With less than 48 hours to departure this trip continues to keep us on our toes. However small hiccups like not having your child's passport in your hands the day before you leave are put into perspective with some terrible events in the last 2 weeks, namely the tragic death of Jo Cox and the senseless murders of 50 people in Orlando.
Brexit vote is tomorrow and we're voting for the inclusive society we hope to experience on our travels - I've no doubt that at times the success of our trip will depend on the kindness of strangers and communities who chose to welcome not rebuff us. It is this kindness we have experienced since we moved to Newark 10 years ago, the places that Dean and I have worked, and from the community of Barnby Road Academy where Fred goes to school.
All of us will be going to new things in the next 12 months; new places on our travels, new jobs on our return, new schools as Fred moves up to Senior School, new friends and maybe new family members. Of course as we say hello to new things we also say goodbye to some of the things we are leaving behind (please don't die Mum and Dad (at least in the next 6 months) it would be really, really inconvenient!).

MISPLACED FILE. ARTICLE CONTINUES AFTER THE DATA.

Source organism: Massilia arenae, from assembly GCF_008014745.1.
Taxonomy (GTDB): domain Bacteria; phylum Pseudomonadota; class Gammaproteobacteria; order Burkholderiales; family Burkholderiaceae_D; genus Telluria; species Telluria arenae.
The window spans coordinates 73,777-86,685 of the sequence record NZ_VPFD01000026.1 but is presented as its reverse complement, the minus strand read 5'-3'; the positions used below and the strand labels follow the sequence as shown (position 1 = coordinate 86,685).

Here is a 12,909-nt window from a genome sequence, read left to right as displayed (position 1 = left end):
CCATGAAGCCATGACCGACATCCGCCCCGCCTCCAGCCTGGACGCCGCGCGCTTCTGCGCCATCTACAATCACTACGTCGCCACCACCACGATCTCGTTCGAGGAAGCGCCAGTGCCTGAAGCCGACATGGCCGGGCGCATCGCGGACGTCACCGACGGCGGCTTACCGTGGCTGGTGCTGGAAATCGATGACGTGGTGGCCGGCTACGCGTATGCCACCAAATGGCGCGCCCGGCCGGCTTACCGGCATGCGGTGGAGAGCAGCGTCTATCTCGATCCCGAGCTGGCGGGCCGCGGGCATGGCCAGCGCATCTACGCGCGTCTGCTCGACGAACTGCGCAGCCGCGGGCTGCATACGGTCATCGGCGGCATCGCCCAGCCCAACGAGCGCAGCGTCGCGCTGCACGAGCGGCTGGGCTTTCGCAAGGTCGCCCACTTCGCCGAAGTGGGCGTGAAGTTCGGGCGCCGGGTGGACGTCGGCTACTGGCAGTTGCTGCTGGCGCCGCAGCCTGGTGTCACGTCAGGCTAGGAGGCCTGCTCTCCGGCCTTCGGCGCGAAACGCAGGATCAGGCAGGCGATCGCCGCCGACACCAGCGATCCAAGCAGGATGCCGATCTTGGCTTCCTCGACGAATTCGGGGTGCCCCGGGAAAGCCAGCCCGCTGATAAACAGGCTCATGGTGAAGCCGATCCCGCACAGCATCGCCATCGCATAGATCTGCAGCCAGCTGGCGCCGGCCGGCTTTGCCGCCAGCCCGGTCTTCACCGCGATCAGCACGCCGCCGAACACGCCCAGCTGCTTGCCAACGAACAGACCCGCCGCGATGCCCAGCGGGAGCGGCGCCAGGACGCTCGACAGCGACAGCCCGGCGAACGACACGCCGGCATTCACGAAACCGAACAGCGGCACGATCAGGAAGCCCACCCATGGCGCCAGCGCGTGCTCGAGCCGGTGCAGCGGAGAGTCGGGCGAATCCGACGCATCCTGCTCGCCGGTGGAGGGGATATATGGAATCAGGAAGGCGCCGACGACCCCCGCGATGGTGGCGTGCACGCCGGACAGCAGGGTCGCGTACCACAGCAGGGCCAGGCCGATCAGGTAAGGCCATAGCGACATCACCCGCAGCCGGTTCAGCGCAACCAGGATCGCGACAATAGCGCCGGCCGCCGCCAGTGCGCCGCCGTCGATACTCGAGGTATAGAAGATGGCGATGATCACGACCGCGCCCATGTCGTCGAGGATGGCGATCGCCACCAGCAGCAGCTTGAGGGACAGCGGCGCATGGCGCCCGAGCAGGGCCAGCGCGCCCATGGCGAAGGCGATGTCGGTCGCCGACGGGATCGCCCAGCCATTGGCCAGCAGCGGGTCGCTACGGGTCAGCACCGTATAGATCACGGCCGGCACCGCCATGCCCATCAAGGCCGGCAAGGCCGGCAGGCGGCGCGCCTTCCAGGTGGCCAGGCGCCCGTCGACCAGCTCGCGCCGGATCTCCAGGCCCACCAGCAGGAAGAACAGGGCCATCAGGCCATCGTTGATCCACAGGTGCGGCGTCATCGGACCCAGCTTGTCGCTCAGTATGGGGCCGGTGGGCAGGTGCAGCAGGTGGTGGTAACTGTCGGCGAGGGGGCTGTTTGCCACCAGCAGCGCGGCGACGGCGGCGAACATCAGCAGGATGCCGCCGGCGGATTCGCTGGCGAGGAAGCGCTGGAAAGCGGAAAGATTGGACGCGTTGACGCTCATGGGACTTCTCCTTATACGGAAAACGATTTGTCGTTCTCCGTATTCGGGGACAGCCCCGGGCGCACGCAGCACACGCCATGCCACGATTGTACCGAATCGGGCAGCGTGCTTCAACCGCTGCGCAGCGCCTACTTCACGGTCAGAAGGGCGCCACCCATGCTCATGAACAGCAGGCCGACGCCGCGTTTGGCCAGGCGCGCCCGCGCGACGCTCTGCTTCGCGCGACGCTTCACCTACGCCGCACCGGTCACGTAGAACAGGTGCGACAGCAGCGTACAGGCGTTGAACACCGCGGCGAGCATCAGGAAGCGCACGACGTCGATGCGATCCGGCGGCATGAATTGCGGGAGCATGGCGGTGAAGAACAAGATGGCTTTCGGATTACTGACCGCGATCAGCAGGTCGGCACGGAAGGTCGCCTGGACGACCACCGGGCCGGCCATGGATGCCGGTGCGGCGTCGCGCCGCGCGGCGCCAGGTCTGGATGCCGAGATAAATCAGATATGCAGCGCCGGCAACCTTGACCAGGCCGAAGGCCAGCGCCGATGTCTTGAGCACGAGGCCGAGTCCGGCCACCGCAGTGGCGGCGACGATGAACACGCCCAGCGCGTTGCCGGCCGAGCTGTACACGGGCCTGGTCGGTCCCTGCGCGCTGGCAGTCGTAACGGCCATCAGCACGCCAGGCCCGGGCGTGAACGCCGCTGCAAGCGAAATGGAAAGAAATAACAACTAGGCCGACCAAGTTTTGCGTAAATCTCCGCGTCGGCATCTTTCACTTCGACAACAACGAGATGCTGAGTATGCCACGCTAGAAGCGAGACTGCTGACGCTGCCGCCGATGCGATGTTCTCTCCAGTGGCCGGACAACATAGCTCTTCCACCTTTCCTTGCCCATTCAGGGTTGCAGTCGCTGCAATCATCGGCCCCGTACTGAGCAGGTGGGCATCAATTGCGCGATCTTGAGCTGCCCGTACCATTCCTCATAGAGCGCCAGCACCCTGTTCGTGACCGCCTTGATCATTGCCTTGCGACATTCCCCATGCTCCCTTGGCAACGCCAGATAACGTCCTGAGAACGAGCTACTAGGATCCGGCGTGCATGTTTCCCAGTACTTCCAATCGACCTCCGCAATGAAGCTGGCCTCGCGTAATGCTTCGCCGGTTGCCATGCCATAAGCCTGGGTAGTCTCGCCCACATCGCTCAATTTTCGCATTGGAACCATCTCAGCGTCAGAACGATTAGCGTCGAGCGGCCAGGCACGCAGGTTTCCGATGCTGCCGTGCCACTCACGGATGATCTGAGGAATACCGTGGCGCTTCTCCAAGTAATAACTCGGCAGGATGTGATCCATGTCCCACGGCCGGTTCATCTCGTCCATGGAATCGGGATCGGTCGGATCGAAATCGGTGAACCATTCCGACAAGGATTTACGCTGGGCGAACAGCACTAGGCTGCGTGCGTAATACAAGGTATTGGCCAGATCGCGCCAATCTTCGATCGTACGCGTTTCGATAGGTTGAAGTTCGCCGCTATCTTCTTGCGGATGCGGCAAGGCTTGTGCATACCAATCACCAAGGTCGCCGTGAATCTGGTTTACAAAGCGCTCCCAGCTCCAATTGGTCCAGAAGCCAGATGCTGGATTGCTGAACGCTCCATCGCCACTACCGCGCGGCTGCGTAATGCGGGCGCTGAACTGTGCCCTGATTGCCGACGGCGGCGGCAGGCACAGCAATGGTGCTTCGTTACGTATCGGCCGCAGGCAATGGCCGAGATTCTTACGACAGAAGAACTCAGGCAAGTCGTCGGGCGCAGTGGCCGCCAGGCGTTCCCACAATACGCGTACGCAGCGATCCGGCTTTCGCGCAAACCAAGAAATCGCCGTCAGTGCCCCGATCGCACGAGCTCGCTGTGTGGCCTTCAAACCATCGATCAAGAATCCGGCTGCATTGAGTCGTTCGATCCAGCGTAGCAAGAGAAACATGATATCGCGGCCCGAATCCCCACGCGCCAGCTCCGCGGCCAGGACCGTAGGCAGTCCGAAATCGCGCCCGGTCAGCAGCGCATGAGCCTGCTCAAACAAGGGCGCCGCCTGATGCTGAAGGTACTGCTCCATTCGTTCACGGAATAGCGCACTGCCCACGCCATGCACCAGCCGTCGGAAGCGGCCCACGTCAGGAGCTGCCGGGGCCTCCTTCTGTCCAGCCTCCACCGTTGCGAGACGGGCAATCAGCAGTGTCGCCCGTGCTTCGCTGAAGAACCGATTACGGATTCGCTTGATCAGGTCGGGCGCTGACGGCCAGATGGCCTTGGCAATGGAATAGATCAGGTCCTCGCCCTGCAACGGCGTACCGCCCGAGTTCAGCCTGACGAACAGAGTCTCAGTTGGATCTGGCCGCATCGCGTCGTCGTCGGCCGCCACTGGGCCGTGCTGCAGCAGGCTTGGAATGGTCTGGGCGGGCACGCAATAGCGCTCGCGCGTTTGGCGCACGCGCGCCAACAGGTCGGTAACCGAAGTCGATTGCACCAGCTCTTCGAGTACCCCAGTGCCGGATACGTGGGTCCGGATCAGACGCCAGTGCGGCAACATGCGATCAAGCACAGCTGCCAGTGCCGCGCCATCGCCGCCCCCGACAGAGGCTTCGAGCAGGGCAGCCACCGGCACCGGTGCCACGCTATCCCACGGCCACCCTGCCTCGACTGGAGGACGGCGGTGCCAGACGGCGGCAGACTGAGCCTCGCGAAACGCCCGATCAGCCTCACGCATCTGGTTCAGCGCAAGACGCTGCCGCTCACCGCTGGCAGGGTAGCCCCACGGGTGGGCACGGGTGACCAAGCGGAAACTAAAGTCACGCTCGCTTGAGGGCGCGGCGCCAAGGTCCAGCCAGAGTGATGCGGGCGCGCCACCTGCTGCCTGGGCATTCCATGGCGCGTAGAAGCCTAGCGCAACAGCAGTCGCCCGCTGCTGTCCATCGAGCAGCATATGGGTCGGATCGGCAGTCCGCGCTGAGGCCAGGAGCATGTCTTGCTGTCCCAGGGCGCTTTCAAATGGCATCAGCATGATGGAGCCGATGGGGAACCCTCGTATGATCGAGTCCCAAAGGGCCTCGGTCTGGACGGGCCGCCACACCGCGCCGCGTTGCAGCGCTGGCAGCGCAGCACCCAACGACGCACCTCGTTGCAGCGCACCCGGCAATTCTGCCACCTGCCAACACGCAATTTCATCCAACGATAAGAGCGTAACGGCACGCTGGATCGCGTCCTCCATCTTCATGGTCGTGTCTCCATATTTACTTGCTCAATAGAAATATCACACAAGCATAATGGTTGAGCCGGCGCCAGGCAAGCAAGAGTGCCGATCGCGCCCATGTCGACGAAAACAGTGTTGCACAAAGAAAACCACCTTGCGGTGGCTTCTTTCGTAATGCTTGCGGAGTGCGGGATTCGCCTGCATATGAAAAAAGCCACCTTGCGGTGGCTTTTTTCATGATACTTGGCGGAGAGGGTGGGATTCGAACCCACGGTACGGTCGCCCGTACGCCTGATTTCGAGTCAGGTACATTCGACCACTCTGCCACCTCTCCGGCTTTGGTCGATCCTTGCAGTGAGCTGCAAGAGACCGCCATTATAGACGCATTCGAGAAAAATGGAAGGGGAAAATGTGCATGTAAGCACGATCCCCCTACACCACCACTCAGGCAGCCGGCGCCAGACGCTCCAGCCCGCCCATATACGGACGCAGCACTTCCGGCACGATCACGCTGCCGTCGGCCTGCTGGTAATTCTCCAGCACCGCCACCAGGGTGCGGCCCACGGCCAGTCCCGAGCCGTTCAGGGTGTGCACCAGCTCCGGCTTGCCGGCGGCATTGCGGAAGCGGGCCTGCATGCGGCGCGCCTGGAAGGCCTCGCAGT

Work has been a dominating, exhilarating, challenging and a terrifically fun place to be for me. I've indulged my workaholic tendencies, learnt an enormous amount, and found energy from the people I've worked with. After 8 years with NHS Supply Chain it was with a churned up tummy that I walked out of the doors of our Alfreton depot yesterday. It is a family of fabulous people committed to delivering absolute value to the NHS and their customers. Having been fortunate enough to work with a large number of the teams in the business I sent out a blanket email of thanks for my time with them. People I know really well, and those that I still cant place (to my shame), sent emails back. I've saved over 100 of the many emails that had really special and moving comments, so that when my resilience may drop I can dip into them and re-charge my batteries. So a very deep 'Thank You' to those at work who took the time out to send those notes. They mean a lot. In this well of generous words there are always some gems, the best of which I feel obligated to share. As it came from a member of the legal team it will have to be anonymous due to the hilariously fearsome caveats below:
"Legal advice for DHL Supply Chain Limited only. Not to be relied upon by, or disclosed to, any other party. Confidential and subject to legal privilege.